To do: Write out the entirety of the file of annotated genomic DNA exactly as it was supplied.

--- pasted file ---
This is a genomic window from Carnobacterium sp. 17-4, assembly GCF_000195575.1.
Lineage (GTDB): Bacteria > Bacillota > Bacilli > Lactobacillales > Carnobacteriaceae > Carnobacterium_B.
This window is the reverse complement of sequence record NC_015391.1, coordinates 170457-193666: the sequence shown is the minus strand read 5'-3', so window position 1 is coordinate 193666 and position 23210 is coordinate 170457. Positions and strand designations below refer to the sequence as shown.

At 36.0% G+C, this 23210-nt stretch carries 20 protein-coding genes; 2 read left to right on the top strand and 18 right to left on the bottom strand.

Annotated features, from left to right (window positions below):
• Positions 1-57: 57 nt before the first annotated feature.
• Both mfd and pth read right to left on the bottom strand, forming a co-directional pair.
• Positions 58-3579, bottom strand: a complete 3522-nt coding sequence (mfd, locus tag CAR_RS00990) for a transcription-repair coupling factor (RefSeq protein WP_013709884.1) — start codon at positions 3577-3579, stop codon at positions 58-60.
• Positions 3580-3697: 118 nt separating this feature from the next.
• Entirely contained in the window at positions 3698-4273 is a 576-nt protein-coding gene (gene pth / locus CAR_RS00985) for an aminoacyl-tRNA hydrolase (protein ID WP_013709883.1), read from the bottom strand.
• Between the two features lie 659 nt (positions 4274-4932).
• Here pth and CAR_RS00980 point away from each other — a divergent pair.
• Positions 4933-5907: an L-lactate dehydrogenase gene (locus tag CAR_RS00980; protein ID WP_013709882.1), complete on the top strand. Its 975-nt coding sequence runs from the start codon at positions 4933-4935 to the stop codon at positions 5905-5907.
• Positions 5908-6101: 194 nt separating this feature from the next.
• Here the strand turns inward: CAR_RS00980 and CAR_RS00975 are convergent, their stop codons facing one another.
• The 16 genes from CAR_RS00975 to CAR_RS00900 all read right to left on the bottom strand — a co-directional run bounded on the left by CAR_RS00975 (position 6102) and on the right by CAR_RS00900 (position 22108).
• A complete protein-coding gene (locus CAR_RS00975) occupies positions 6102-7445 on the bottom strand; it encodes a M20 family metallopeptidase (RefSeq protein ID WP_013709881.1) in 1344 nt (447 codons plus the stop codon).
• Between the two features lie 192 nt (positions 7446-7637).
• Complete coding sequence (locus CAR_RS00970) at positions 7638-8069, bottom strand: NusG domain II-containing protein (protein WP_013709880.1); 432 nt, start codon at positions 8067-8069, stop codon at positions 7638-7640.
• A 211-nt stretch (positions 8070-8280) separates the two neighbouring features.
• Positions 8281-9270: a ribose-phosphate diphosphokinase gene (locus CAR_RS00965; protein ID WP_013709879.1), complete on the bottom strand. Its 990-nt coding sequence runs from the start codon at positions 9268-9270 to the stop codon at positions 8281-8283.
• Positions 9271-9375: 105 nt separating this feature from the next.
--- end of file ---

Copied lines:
This is a genomic window from Carnobacterium sp. 17-4, assembly GCF_000195575.1.
Lineage (GTDB): Bacteria > Bacillota > Bacilli > Lactobacillales > Carnobacteriaceae > Carnobacterium_B.
This window is the reverse complement of sequence record NC_015391.1, coordinates 170457-193666: the sequence shown is the minus strand read 5'-3', so window position 1 is coordinate 193666 and position 23210 is coordinate 170457. Positions and strand designations below refer to the sequence as shown.

At 36.0% G+C, this 23210-nt stretch carries 20 protein-coding genes; 2 read left to right on the top strand and 18 right to left on the bottom strand.

Annotated features, from left to right (window positions below):
• Positions 1-57: 57 nt before the first annotated feature.
• Both mfd and pth read right to left on the bottom strand, forming a co-directional pair.
• Positions 58-3579, bottom strand: a complete 3522-nt coding sequence (mfd, locus tag CAR_RS00990) for a transcription-repair coupling factor (RefSeq protein WP_013709884.1) — start codon at positions 3577-3579, stop codon at positions 58-60.
• Positions 3580-3697: 118 nt separating this feature from the next.
• Entirely contained in the window at positions 3698-4273 is a 576-nt protein-coding gene (gene pth / locus CAR_RS00985) for an aminoacyl-tRNA hydrolase (protein ID WP_013709883.1), read from the bottom strand.
• Between the two features lie 659 nt (positions 4274-4932).
• Here pth and CAR_RS00980 point away from each other — a divergent pair.
• Positions 4933-5907: an L-lactate dehydrogenase gene (locus tag CAR_RS00980; protein ID WP_013709882.1), complete on the top strand. Its 975-nt coding sequence runs from the start codon at positions 4933-4935 to the stop codon at positions 5905-5907.
• Positions 5908-6101: 194 nt separating this feature from the next.
• Here the strand turns inward: CAR_RS00980 and CAR_RS00975 are convergent, their stop codons facing one another.
• The 16 genes from CAR_RS00975 to CAR_RS00900 all read right to left on the bottom strand — a co-directional run bounded on the left by CAR_RS00975 (position 6102) and on the right by CAR_RS00900 (position 22108).
• A complete protein-coding gene (locus CAR_RS00975) occupies positions 6102-7445 on the bottom strand; it encodes a M20 family metallopeptidase (RefSeq protein ID WP_013709881.1) in 1344 nt (447 codons plus the stop codon).
• Between the two features lie 192 nt (positions 7446-7637).
• Complete coding sequence (locus CAR_RS00970) at positions 7638-8069, bottom strand: NusG domain II-containing protein (protein WP_013709880.1); 432 nt, start codon at positions 8067-8069, stop codon at positions 7638-7640.
• A 211-nt stretch (positions 8070-8280) separates the two neighbouring features.
• Positions 8281-9270: a ribose-phosphate diphosphokinase gene (locus CAR_RS00965; protein ID WP_013709879.1), complete on the bottom strand. Its 990-nt coding sequence runs from the start codon at positions 9268-9270 to the stop codon at positions 8281-8283.
• Positions 9271-9375: 105 nt separating this feature from the next.